Jerry addresses quite a few national issues in this interview, something he has been restrained about doing during his gubernatorial campaign last year and his governorship this year. "The Washington of today is suffering and experiencing a governability crisis," he tells Crowley.
I'm continually fascinating by seeing our star pundits unsuccessfully try to understand what Jerry is saying to them in plain English. Candy Crowley is as clueless as most TV pundits, which means she also is obsessed with political "horserace" items. And yet, with any other public figure of Jerry's stature, the headline on this would have been "Jerry Brown hints at 2012 Presidential run."
I don't think that he is likely to do that. But Jerry knows his way around politics. And he knows, even if Candy Crowley doesn't, that a California Democratic Governor talking this way about national issues is implicitly threatening to challenge or back a challenge to the incumbent Democratic President. Although he aims his criticism primarily at Republicans and puts his comments about President Obama in terms of helpful advice, it's very clear that he's highly critical of the way Obama is handling the Presidency. Or, more accurately, failing to do so. He says starting around 3:00 in Part 1:
I would say that the Republicans are gearing up to destroy the President, that the President will have to respond in a very powerful way, and the result for the country could be calamitous.
CROWLEY: Well, I want to ask you about the President. But first let me ask you, just following up on that, ... what does his response have to be? ...
JERRY: He has to be authentic, he has to be powerful, he has to lay out a clear alternative, and run a risk that may not work out for him. Because the, the society is in the mood where it wants a lot of things but it's not willing to pay for 'em. [my transcript version there; the CNN transcript really cleans up Crowley's fumbling attempt to formulate the question]
Knowing that Jerry in these situations chooses his words very carefully, it's notable that he goes on to say to talk about debt by using the word "leverage." The amount of "leverage" represented by the national debt would be reduced if the GDP grew substantially, even if the debt also grew. He later goes on to advocate additional federal borrowing for "Rooseveltian" stimulus, so he's not talking about a need for immediate cutbacks of federal debt. He is talking like an economically literate leader, in other words.
In Part 1 around 7:00, Jerry says some things about the banksters that they and Candy Crowley no doubt find uncivil:
But we [in California] can't overcome the ravages of the greed, the lack of regulation and the, the, the hubris and blindness of Wall Street and the regulators. The people who were in charge of this country ran it into the ground. Through the promiscuous mortgages, the securitized mortgage products that were rated far better than they were.
We suffered a real bank robbery from those who handled our mortgage banking and our investment banking. And we're, and the ordinary people are now paying. Many of the people who caused it didn't, didn't suffer anything. And I think that's where Obama has to keep the light on how we got here. And shouldn't be bonus time for the perpetrators of the greatest devastation to America since the Great Depression.
This is obviously a very different message than we hear President Obama delivering when he tells us that the Emancipation Proclamation was mainly about compromising with slaveowners. It also didn't make the cut on the broadcast segment or the online transcript.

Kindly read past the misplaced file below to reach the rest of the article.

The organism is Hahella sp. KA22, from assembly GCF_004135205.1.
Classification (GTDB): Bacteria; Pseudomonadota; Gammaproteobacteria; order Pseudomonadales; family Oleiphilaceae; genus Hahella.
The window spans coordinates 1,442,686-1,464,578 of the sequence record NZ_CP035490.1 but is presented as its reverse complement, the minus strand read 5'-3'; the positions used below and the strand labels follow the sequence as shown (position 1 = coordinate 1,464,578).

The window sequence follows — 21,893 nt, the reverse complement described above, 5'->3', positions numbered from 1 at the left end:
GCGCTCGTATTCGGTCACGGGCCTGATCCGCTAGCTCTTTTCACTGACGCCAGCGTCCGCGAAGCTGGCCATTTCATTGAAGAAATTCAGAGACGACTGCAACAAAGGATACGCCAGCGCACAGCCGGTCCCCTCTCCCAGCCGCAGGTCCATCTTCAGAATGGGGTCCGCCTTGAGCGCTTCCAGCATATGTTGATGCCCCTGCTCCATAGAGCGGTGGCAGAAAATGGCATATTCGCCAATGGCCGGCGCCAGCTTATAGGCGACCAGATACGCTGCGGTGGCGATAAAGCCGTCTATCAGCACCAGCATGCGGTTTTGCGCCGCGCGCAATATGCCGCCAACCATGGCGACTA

Jerry also had a memorable historical observation. Here's the CNN transcript version:
CROWLEY: I sense that you are angry?
BROWN: No, I am not angry. I am just alarmed at where America is. So I would just say, we better be very careful where we're going, and I hope that we watch it, we being the congress and the president.
And the president is the one that really has the most opportunity to turn this around.
The trancript shows no elipsis there. But the video at 10:35, Part 2 shows him saying (part omitted from the CNN transcript in italics):
No, I'm not angry. I'm just, I'm alarmed at, uh, at, uh, where America is. I mean, we, you know, you look back at history and all the elites, the ruling families of Europe in 1914 were feeling pretty good about themselves. And yet, it wasn't just a few months into the summer when they began what was an absolute catastrophe. So blindness is compatable with good breeding, good education and good relationships. Well, we don't even have that now in much of Washington.
So I would just say, we better be very careful where we're going, and I hope that we watch it, we being the Congress and the President. And the president is the one that really has the most opportunity to turn this around.
Given our pundit's obsession with horserace question, you would think that Jerry's reference to "we being the Congress and the President" would have been enough for even the dimmest reporter to remark on it.
But Crowley's cluelessness is most on display at around 7:15 in Part 1, when she asks, "Now, I don't want to get into anything too philosophical. But then, don't you end up with a one-party government? And is that a good thing?" We can't see Jerry's face as she's framing the question. But he seems to have been enough of a gentleman and enough of a pro at this kind of interview not to reflect in his expressions what he must surely have been thinking, i.e., something along the lines of, "Lord, you are as dumb as dirt." From the posted transcript, in an earlier segment of the show, Crowley uses "one-rule party" - she may have meant one-party rule, but who knows? - to refer to one of the two major parties having majorities in both Houses of Congress and also holding the Presidency. Not what the phrase "one-party government" conjures up to me.